Wait, a Soaring Stock Price Can Be… Bad?


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I’ve lived through quite a few periods of market dislocation. I’m not sure what’s more interesting about them: why they happen, or how people tend to view them after the fact.

We innately tend to have buoyant recollections of the runups and melancholy perceptions of the selloffs.

What’s not to like about the rooftop parties with open bars, whole office floors with free morning espressos and lunchtime sushi, and the never-ending, high-quality swag?

Our version of capitalism doesn’t tend to frown upon upwardly disconnected stock multiples because – as a mentor of mine used to routinely admonish – the US equities market is long-biased.

But here’s the thing I’ve been reminded of almost daily in 2023; the aftershocks of boom/bust cycles can be insidious long after the commentary fades.

During the height of COVID, equities rose more hyperbolically than San Francisco office vacancies. The best example? Even unprofitable, slow-growing micro- and small-cap stocks climbed vertically on unprecedented volume day after day.

Let’s first be clear about what’s great about times like those in small-cap land. First, stock and option holders can (and should) giddily hit the proverbial bid. And, unprofitable companies can (and should) raise as much growth capital as possible.

Here’s what’s bad about alpine-looking small-cap stock charts:

  • The money you made from stock sales was certainly real, but the stratospheric valuation (apologies for the frankness, here) had virtually nothing to do with your products, services, or leadership team;

  • Your valuation is probably not returning there soon;

  • For some small-caps, it might never return there; and

  • If you were deservedly unsure of your operations and capital markets acumen in 2019, you… still should be. (See first bullet).

I can’t tell you how many conversations I’ve had so far this year with small-caps that start off with the CEO saying, “Well, you know, Adam, we’re really a mid-cap stock, so…”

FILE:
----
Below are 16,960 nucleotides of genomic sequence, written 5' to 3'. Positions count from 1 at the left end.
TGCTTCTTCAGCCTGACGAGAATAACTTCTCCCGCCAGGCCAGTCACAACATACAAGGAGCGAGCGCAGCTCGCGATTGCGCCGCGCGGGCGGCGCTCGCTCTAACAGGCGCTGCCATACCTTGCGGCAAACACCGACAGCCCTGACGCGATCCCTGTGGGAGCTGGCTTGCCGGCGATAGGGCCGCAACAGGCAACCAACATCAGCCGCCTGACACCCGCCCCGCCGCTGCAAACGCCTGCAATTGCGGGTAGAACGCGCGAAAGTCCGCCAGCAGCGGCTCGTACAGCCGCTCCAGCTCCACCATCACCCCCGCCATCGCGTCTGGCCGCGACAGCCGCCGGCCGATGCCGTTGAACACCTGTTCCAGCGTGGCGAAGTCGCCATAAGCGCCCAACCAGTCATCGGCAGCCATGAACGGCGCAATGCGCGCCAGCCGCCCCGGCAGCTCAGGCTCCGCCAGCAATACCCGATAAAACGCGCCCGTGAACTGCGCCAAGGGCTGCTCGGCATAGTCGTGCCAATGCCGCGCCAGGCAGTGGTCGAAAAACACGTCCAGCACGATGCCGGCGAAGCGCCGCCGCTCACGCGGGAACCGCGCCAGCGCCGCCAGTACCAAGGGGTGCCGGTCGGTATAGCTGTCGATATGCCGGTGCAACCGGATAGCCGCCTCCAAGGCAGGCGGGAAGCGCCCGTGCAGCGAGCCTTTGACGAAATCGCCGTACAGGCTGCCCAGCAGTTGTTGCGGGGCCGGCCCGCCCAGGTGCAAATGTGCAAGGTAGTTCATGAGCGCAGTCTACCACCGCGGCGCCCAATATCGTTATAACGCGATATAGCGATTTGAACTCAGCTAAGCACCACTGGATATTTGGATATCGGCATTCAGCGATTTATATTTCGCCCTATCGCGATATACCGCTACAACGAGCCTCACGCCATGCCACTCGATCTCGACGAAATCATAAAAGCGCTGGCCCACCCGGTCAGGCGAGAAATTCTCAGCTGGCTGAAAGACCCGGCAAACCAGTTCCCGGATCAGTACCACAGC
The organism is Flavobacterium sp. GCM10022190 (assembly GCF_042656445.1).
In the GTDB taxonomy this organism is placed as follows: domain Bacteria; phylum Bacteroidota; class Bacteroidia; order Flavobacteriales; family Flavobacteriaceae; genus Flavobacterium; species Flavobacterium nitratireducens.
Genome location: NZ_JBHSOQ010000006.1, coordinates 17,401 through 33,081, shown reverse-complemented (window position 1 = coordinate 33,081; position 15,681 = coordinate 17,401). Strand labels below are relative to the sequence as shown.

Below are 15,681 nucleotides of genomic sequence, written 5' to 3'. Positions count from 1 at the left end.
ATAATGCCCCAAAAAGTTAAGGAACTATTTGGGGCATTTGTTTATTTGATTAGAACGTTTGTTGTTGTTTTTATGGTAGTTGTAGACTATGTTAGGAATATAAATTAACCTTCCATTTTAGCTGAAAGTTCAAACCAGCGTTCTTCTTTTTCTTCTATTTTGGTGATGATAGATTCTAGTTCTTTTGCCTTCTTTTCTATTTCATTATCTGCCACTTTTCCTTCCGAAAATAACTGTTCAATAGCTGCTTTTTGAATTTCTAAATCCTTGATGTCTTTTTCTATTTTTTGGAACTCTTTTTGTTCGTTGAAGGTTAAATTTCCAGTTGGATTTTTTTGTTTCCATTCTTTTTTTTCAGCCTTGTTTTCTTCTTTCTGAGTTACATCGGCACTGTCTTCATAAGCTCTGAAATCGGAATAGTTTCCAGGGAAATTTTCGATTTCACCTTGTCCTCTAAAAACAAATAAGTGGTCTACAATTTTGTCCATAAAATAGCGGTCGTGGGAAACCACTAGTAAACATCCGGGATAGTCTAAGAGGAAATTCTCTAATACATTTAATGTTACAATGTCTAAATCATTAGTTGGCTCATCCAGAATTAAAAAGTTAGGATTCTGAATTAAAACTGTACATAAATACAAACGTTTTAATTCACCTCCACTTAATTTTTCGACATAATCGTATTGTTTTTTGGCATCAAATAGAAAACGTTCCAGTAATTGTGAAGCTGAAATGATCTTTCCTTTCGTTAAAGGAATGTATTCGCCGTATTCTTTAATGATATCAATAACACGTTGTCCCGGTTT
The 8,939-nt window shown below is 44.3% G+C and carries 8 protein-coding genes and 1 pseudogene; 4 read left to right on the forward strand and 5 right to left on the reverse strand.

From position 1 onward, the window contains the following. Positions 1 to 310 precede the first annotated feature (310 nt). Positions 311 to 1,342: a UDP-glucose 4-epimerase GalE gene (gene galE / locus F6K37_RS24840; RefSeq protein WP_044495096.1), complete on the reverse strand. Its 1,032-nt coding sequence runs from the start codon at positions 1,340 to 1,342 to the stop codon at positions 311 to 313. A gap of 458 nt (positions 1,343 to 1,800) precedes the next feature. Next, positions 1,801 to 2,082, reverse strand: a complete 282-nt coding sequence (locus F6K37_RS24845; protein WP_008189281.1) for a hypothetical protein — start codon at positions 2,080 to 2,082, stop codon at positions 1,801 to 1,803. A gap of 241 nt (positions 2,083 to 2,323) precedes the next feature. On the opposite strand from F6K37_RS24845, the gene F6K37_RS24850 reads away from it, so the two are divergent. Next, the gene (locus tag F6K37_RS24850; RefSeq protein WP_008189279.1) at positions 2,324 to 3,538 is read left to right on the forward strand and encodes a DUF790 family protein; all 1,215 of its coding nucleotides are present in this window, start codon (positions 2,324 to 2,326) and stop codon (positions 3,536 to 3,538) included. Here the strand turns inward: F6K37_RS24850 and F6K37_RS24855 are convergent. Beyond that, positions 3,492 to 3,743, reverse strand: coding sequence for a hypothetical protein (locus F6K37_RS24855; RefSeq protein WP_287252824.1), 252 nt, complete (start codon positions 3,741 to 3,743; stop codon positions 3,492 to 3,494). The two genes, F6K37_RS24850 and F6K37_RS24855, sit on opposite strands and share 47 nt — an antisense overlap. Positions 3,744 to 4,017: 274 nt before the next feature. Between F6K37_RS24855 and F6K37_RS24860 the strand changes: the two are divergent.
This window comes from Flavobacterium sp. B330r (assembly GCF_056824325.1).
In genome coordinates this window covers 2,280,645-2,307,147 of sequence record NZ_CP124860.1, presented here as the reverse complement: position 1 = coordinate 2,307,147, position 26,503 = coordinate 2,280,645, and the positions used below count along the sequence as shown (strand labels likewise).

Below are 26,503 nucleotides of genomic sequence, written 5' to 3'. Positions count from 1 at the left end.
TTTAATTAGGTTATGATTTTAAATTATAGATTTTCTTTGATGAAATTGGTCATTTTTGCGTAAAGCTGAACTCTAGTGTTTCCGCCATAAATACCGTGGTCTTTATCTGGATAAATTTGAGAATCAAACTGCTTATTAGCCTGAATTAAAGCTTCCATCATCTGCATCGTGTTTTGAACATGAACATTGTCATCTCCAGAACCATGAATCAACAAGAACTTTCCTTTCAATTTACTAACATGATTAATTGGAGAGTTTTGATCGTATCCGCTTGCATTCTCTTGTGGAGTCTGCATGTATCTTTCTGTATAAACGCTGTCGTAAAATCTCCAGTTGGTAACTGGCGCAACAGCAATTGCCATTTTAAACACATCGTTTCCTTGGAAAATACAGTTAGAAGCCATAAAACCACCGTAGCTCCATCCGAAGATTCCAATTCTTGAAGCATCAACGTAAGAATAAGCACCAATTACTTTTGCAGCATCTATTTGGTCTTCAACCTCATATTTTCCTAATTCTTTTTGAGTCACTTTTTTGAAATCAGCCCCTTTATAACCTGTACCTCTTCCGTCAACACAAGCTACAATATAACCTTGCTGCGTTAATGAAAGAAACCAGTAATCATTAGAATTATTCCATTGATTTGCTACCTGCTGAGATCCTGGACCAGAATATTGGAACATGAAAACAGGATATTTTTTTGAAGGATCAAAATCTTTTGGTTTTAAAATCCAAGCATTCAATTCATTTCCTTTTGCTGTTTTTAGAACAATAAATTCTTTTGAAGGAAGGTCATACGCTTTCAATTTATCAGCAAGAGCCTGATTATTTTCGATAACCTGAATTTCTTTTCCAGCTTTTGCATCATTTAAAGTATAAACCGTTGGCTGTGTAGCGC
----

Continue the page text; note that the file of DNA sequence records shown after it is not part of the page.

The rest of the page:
My reaction is always the same and not, shall we say, super popular. “Well, respectfully, you’re a small-cap stock that went through a short period of time when your stock inexplicably rose 4-5x and then reverted to its multi-year mean. You know, like almost all your peers.”

Here’s why all of this matters.

For small-cap officers and directors to succeed over time, they need to traffic relentlessly in reality. I’m talking about the type of unvarnished truth we get looking in an early morning mirror under fluorescent lights.

The great tide-rising event during COVID in the small-cap equities market was situationally great but systemically fraught.

I’ve been conversing weekly with small-cap leaders who are unwittingly in the process of finding out just how fraught.

In fact, it might yet prove lethal for those officers and directors who fail to heed the sage adage, “Don’t confuse brains with a bull market.”

The fix?

Banish the ebullient high-water mark from your company’s collective consciousness and return to the moribund hand-to-hand combat that characterizes long-term small-cap value creation.

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A globally recognized small-cap expert, Mr. Epstein has advised, governed, and invested in hundreds of small-cap companies. His capital markets and corporate governance acumen are products of a singular perspective – a former corporate attorney, operating executive, institutional investor, and, now, board advisor. As Bloomberg Businessweek commented regarding Mr. Epstein’s category-defining corporate governance book, “attention, directors of small-cap companies. Help is on the way.” 

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